“Here in Iraq, how many of your brothers and sisters, friends and fellow citizens bear the wounds of war and violence, wounds both visible and invisible! The temptation is to react to these and other painful experiences with human power, human wisdom. Instead, Jesus shows us the way of God, the path that he took, the path on which he calls us to follow him.”
Pope Francis offered this reflection during Mass in Erbil, in northern Iraq, on the last day of his apostolic journey there. On Monday morning, the Holy Father returns to Rome.
Meditating on the day’s Gospel, which recounts Christ cleansing the temple, the pope spoke of how Christ cleanses our hearts. “He strengthens us to resist the temptation to seek revenge, which only plunges us into a spiral of endless retaliation,” he said.
The Lord promises us that, by the power of the resurrection, he can raise us, and our communities, from the ruins left by injustice, division and hatred. That is the promise we celebrate in this Eucharist. With the eyes of faith, we recognize the presence of the crucified and risen Lord in our midst. And we learn to embrace his liberating wisdom, to rest in his wounds, and to find healing and strength to serve the coming of his kingdom in our world. By his wounds, we have been healed (cf. 1 Pet 2:24). In those wounds, dear brothers and sisters, we find the balm of his merciful love. For he, like the Good Samaritan of humanity, wants to anoint every hurt, to heal every painful memory and to inspire a future of peace and fraternity in this land.
The homily was the pope’s last public address in Iraq, and at the close of the Mass, he promised he would always have Iraq in his heart. He said he sees “first hand that the Church in Iraq is alive, that Christ is alive and at work in this, his holy and faithful people.”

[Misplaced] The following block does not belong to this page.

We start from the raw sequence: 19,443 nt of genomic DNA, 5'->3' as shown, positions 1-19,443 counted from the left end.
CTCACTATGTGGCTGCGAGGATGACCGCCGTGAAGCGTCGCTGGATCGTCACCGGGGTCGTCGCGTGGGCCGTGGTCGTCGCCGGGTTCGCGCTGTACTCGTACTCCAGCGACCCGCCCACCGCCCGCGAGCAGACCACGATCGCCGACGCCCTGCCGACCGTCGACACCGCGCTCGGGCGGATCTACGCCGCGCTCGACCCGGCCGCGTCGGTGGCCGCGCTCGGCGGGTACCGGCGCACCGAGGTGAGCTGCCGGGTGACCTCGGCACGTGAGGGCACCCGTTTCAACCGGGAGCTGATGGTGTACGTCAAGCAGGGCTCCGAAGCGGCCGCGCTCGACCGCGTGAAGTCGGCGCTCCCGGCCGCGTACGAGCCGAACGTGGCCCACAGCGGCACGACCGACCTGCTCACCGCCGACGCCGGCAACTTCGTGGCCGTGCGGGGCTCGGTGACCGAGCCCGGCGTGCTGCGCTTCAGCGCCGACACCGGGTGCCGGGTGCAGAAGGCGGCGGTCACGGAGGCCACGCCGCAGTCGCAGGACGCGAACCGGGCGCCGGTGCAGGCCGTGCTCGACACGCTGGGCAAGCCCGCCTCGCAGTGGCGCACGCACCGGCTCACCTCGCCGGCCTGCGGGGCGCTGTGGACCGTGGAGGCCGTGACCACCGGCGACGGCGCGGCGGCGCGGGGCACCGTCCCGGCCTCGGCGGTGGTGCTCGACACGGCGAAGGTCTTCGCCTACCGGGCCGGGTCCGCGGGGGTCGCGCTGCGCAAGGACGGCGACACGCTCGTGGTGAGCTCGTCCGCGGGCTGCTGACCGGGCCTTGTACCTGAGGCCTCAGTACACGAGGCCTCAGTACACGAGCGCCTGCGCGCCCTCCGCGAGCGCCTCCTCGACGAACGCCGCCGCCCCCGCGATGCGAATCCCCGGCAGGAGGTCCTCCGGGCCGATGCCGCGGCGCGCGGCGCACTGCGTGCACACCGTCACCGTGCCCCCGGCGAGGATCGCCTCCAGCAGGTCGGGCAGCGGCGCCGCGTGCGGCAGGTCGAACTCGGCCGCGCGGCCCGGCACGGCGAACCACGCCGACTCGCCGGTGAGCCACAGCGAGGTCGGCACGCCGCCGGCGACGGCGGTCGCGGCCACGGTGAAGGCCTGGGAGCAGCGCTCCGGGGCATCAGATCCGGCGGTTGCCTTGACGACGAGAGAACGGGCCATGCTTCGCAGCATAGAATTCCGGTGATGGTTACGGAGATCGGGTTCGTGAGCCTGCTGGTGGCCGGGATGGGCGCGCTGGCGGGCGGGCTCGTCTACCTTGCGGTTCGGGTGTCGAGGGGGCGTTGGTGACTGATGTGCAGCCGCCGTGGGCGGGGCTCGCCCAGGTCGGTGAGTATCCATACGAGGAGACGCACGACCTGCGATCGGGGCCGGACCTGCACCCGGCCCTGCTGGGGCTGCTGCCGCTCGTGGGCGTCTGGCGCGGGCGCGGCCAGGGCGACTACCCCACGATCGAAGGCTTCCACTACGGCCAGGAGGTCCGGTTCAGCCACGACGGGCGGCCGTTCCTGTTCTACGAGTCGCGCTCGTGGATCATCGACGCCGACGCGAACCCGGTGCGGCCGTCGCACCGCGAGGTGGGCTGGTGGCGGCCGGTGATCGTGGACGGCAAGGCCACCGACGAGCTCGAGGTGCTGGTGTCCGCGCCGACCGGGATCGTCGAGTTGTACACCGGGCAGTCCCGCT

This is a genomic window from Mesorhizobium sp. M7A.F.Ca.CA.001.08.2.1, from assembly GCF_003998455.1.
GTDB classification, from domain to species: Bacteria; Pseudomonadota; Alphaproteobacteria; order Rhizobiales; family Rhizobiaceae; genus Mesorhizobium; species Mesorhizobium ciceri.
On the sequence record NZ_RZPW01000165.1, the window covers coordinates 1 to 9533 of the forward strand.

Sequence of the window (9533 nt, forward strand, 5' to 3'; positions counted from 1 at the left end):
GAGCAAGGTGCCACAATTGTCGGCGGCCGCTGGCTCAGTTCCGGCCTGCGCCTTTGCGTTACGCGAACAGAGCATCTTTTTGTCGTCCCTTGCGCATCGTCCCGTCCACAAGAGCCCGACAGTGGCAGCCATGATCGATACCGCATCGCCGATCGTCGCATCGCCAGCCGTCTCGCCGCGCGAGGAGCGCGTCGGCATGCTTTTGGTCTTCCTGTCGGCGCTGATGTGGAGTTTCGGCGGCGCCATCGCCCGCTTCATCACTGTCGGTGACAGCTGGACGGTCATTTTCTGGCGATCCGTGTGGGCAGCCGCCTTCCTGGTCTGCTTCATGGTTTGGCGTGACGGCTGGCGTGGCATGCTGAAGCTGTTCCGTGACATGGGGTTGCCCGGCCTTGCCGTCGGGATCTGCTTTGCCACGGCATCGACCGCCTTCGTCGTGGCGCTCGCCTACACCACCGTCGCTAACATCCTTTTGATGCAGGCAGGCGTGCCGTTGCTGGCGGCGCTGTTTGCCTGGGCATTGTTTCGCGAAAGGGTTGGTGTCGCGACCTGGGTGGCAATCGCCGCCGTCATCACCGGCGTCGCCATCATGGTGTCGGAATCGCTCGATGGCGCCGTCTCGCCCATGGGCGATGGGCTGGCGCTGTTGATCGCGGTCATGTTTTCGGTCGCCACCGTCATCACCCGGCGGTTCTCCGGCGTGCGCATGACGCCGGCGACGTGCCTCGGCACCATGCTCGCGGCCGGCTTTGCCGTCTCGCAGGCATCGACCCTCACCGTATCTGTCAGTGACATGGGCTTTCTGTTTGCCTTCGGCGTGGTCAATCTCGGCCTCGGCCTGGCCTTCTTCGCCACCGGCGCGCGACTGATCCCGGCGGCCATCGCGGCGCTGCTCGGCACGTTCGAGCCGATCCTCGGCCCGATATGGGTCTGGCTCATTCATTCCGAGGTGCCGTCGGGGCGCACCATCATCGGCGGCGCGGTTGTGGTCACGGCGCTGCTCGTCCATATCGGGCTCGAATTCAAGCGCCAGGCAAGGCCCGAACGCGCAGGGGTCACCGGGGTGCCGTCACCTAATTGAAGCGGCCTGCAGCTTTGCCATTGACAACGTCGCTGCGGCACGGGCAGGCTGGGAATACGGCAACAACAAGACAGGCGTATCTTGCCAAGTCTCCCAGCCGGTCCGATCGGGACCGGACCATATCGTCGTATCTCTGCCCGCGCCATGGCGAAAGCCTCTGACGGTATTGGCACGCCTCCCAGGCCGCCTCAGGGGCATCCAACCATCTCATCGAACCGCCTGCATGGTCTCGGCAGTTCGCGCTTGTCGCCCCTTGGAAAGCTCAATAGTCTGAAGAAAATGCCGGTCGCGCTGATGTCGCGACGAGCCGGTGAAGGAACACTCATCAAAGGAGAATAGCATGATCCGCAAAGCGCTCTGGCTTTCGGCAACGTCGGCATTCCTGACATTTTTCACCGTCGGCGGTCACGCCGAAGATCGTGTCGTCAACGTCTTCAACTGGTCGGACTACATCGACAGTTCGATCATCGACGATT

“Salam, salam salam,” he urged Iraqis, meaning peace in Arabic.
Sunday’s Mass in Erbil was the second liturgy he celebrated. The day before at the Chaldean Cathedral of Saint Joseph in Baghdad, the pope spoke of how the ways of the world are reversed in God. “It is no longer the rich that are great, but the poor in spirit; not those who can impose their will on others, but those who are gentle with all.”
At this point, we may wonder: if I live as Jesus asks, what do I gain? Don’t I risk letting others lord it over me? Is Jesus’ invitation worthwhile, or a lost cause? That invitation is not worthless, but wise. Jesus’ invitation is wise because love, which is the heart of the Beatitudes, even if it seems weak in the world’s eyes, in fact always triumphs. On the cross, it proved stronger than sin, in the tomb, it vanquished death. That same love made the martyrs victorious in their trials – and how many martyrs have there been in the last century, more even than in the past! Love is our strength, the source of strength for those of our brothers and sisters who here too have suffered prejudice and indignities, mistreatment and persecutions for the name of Jesus.
The pope urged those who have suffered to take consolation in the Beatitudes.
God loves to [work wonders precisely through our weaknesses], and tonight, eight times, he has spoken to us the word ţūb’ā [blessed], in order to make us realize that, with him, we truly are “blessed.” Of course, we experience trials, and we frequently fall, but let us not forget that, with Jesus, we are blessed. Whatever the world takes from us is nothing compared to the tender and patient love with which the Lord fulfils his promises. Dear sister, dear brother, perhaps when you look at your hands they seem empty, perhaps you feel disheartened and unsatisfied by life. If so, do not be afraid: the Beatitudes are for you. For you who are afflicted, who hunger and thirst for justice, who are persecuted. The Lord promises you that your name is written on his heart, written in heaven!
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